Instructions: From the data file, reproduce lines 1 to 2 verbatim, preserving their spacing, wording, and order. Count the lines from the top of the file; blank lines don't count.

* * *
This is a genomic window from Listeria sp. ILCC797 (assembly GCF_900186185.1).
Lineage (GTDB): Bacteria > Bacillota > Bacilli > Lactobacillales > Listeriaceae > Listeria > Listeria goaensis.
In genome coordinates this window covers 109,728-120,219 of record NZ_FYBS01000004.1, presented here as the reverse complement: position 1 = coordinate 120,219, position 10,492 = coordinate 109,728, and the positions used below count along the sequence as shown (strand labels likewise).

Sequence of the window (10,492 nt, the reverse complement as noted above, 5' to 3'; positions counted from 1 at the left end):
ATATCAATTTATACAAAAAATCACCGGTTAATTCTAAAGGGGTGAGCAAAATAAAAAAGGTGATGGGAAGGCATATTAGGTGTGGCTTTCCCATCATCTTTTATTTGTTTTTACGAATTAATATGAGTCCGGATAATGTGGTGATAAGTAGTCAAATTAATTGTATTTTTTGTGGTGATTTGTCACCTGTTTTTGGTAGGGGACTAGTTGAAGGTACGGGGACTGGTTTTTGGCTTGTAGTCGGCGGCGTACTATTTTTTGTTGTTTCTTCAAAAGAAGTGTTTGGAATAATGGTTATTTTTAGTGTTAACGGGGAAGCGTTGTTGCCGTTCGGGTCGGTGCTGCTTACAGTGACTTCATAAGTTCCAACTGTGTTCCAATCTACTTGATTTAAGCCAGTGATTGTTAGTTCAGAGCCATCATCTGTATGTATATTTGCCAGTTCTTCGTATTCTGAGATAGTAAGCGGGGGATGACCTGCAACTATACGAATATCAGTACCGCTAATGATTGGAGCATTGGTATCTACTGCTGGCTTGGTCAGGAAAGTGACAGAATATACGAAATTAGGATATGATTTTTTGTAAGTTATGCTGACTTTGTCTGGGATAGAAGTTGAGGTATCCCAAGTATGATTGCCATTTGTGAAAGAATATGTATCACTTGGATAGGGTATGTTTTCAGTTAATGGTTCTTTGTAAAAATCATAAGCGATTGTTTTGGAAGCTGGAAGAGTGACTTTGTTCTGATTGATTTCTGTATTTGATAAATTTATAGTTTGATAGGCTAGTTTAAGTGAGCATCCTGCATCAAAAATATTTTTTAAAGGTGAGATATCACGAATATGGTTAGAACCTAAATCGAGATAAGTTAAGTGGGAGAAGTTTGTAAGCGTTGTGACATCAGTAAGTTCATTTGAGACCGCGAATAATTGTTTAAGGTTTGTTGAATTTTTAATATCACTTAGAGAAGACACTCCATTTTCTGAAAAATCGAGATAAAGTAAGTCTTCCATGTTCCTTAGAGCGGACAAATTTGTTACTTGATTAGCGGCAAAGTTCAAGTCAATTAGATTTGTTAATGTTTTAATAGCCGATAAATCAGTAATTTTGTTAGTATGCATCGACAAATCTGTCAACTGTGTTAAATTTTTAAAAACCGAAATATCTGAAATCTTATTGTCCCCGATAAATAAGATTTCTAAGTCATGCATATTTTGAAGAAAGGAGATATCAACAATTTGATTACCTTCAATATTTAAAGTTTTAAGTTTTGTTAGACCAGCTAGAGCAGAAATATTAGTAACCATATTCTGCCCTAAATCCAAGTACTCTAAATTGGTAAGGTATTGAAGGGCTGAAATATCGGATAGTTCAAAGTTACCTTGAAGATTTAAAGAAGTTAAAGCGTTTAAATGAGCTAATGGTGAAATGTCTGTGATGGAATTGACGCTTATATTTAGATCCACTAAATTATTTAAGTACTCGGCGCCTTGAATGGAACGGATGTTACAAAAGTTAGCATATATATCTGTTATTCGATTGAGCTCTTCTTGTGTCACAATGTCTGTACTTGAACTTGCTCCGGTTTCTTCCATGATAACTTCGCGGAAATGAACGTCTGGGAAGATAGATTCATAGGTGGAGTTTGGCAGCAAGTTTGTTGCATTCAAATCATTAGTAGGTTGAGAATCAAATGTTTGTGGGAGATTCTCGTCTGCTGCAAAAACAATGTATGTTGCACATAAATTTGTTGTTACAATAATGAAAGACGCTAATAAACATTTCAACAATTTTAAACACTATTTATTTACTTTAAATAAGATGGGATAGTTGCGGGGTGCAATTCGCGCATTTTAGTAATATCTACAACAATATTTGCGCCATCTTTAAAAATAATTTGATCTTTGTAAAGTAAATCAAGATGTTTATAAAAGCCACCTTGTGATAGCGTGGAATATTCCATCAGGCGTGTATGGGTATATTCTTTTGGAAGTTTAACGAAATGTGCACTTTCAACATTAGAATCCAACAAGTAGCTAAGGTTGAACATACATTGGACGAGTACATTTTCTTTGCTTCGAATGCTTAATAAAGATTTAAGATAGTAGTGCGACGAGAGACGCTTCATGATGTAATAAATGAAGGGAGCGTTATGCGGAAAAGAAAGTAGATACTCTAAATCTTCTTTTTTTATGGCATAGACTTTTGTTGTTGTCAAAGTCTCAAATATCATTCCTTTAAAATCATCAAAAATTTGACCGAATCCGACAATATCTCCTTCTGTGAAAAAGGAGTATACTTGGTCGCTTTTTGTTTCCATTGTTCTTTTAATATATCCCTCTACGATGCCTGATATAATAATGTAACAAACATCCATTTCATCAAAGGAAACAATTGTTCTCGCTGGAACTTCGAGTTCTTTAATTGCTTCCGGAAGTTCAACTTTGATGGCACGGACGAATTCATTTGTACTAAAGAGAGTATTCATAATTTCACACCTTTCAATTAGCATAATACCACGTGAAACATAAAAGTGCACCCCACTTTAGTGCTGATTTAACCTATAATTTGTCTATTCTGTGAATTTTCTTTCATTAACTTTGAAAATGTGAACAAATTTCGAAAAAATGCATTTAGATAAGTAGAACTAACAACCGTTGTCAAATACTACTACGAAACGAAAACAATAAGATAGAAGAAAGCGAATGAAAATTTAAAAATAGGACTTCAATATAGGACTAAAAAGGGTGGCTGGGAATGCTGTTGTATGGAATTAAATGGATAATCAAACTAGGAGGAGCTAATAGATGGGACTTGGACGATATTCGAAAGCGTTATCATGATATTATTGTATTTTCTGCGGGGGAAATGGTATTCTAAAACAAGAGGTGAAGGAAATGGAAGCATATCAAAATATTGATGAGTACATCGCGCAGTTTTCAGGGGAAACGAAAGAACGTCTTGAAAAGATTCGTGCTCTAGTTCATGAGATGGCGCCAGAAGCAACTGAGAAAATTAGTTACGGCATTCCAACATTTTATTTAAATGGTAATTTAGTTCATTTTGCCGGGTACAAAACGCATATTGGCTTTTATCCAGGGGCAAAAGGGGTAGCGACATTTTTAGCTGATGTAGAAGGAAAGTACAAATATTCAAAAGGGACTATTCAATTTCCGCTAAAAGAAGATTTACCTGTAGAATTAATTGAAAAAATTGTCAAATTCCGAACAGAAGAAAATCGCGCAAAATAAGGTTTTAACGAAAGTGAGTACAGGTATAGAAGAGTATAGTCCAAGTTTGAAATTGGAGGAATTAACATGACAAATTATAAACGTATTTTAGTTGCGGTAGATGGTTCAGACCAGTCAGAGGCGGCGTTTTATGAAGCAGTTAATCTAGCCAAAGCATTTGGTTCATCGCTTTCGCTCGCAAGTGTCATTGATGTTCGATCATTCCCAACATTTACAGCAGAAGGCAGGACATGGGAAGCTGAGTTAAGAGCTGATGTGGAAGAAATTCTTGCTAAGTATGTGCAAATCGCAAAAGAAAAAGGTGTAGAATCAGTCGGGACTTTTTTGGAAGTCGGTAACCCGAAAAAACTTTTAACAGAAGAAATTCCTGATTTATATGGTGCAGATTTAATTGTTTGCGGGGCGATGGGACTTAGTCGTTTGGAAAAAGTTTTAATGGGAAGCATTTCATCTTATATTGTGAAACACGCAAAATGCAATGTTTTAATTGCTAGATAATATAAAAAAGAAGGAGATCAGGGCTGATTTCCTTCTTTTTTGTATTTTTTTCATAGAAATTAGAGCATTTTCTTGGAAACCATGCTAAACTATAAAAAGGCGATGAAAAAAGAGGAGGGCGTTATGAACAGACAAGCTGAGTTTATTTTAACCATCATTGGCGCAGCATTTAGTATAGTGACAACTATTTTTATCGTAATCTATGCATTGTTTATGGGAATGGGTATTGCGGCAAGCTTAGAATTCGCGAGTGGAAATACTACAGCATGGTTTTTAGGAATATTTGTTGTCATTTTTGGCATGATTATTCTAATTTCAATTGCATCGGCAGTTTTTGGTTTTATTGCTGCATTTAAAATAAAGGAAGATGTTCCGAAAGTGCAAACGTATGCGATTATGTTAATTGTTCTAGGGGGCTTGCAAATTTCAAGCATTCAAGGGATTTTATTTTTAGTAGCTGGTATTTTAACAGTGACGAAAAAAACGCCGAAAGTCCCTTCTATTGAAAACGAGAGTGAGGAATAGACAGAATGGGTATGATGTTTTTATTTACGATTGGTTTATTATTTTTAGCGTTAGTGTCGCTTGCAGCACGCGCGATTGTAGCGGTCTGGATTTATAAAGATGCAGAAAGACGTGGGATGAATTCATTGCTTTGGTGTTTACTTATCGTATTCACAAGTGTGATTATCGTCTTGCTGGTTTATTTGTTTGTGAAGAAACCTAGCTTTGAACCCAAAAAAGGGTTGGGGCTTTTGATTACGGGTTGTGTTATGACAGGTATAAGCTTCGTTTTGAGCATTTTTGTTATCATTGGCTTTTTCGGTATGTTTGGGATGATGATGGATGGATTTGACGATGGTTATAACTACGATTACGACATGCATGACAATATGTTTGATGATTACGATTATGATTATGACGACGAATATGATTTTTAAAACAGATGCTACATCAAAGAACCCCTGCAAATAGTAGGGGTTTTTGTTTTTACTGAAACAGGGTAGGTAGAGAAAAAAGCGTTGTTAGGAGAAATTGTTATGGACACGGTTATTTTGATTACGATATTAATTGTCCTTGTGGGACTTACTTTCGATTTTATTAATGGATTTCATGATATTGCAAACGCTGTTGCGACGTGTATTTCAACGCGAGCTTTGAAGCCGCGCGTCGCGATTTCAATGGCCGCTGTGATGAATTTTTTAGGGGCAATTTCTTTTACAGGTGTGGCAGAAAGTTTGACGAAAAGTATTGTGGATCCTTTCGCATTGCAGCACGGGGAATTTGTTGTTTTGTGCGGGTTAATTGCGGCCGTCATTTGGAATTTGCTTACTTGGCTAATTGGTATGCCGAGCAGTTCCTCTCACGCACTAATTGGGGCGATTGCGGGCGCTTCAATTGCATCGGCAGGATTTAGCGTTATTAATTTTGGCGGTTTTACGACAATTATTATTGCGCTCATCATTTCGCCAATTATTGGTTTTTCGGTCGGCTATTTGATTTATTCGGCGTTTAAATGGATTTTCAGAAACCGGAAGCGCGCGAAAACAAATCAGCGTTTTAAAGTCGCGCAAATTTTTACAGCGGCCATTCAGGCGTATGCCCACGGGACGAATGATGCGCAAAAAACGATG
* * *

This is a genomic window from Listeria sp. ILCC797 (assembly GCF_900186185.1).
Lineage (GTDB): Bacteria > Bacillota > Bacilli > Lactobacillales > Listeriaceae > Listeria > Listeria goaensis.